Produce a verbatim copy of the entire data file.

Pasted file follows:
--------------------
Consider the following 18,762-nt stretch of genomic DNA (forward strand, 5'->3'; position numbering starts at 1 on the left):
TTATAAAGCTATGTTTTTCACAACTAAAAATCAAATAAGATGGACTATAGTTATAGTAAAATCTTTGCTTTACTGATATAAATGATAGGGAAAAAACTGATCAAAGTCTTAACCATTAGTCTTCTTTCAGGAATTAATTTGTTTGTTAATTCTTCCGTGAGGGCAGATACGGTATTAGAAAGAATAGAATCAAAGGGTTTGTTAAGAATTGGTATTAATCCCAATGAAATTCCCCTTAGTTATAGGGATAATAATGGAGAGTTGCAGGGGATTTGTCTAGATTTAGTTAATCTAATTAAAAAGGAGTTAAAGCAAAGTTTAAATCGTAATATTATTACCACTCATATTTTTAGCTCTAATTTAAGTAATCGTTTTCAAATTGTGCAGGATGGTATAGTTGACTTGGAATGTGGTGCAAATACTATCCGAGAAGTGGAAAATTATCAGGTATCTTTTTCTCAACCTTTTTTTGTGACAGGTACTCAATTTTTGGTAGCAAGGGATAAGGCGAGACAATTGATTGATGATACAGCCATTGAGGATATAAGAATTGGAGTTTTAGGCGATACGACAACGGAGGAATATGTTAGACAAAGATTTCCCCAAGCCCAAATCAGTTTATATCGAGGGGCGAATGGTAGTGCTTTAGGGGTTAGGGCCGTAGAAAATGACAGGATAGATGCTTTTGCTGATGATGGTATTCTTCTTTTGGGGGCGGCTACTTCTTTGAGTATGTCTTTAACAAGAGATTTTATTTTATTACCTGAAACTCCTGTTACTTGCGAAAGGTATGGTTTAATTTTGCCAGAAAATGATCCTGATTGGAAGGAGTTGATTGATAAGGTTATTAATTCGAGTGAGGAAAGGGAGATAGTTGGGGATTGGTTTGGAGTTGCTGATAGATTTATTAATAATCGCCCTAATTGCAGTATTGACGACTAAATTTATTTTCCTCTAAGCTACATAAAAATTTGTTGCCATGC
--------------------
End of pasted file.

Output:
Consider the following 18,762-nt stretch of genomic DNA (forward strand, 5'->3'; position numbering starts at 1 on the left):
TTATAAAGCTATGTTTTTCACAACTAAAAATCAAATAAGATGGACTATAGTTATAGTAAAATCTTTGCTTTACTGATATAAATGATAGGGAAAAAACTGATCAAAGTCTTAACCATTAGTCTTCTTTCAGGAATTAATTTGTTTGTTAATTCTTCCGTGAGGGCAGATACGGTATTAGAAAGAATAGAATCAAAGGGTTTGTTAAGAATTGGTATTAATCCCAATGAAATTCCCCTTAGTTATAGGGATAATAATGGAGAGTTGCAGGGGATTTGTCTAGATTTAGTTAATCTAATTAAAAAGGAGTTAAAGCAAAGTTTAAATCGTAATATTATTACCACTCATATTTTTAGCTCTAATTTAAGTAATCGTTTTCAAATTGTGCAGGATGGTATAGTTGACTTGGAATGTGGTGCAAATACTATCCGAGAAGTGGAAAATTATCAGGTATCTTTTTCTCAACCTTTTTTTGTGACAGGTACTCAATTTTTGGTAGCAAGGGATAAGGCGAGACAATTGATTGATGATACAGCCATTGAGGATATAAGAATTGGAGTTTTAGGCGATACGACAACGGAGGAATATGTTAGACAAAGATTTCCCCAAGCCCAAATCAGTTTATATCGAGGGGCGAATGGTAGTGCTTTAGGGGTTAGGGCCGTAGAAAATGACAGGATAGATGCTTTTGCTGATGATGGTATTCTTCTTTTGGGGGCGGCTACTTCTTTGAGTATGTCTTTAACAAGAGATTTTATTTTATTACCTGAAACTCCTGTTACTTGCGAAAGGTATGGTTTAATTTTGCCAGAAAATGATCCTGATTGGAAGGAGTTGATTGATAAGGTTATTAATTCGAGTGAGGAAAGGGAGATAGTTGGGGATTGGTTTGGAGTTGCTGATAGATTTATTAATAATCGCCCTAATTGCAGTATTGACGACTAAATTTATTTTCCTCTAAGCTACATAAAAATTTGTTGCCATGC